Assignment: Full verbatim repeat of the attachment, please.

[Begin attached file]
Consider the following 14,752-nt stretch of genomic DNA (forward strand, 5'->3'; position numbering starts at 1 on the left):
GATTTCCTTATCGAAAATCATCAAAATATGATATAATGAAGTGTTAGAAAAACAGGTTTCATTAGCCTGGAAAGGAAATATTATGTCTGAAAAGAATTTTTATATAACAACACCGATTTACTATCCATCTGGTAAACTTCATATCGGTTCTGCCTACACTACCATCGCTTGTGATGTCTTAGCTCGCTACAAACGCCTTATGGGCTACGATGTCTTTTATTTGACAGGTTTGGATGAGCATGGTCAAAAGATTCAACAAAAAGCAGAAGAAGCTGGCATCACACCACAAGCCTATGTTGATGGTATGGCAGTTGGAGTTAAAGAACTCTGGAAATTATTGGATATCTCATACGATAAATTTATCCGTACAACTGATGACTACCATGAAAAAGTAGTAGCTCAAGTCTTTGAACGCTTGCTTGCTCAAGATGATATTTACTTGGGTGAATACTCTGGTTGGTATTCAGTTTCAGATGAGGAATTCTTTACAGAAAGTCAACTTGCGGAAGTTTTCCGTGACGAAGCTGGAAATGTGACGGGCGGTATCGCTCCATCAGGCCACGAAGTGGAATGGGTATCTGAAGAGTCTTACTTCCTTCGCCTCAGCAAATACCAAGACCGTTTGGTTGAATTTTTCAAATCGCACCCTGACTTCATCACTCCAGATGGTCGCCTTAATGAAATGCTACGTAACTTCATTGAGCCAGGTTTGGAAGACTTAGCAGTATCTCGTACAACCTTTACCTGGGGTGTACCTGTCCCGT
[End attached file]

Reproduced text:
Consider the following 14,752-nt stretch of genomic DNA (forward strand, 5'->3'; position numbering starts at 1 on the left):
GATTTCCTTATCGAAAATCATCAAAATATGATATAATGAAGTGTTAGAAAAACAGGTTTCATTAGCCTGGAAAGGAAATATTATGTCTGAAAAGAATTTTTATATAACAACACCGATTTACTATCCATCTGGTAAACTTCATATCGGTTCTGCCTACACTACCATCGCTTGTGATGTCTTAGCTCGCTACAAACGCCTTATGGGCTACGATGTCTTTTATTTGACAGGTTTGGATGAGCATGGTCAAAAGATTCAACAAAAAGCAGAAGAAGCTGGCATCACACCACAAGCCTATGTTGATGGTATGGCAGTTGGAGTTAAAGAACTCTGGAAATTATTGGATATCTCATACGATAAATTTATCCGTACAACTGATGACTACCATGAAAAAGTAGTAGCTCAAGTCTTTGAACGCTTGCTTGCTCAAGATGATATTTACTTGGGTGAATACTCTGGTTGGTATTCAGTTTCAGATGAGGAATTCTTTACAGAAAGTCAACTTGCGGAAGTTTTCCGTGACGAAGCTGGAAATGTGACGGGCGGTATCGCTCCATCAGGCCACGAAGTGGAATGGGTATCTGAAGAGTCTTACTTCCTTCGCCTCAGCAAATACCAAGACCGTTTGGTTGAATTTTTCAAATCGCACCCTGACTTCATCACTCCAGATGGTCGCCTTAATGAAATGCTACGTAACTTCATTGAGCCAGGTTTGGAAGACTTAGCAGTATCTCGTACAACCTTTACCTGGGGTGTACCTGTCCCGT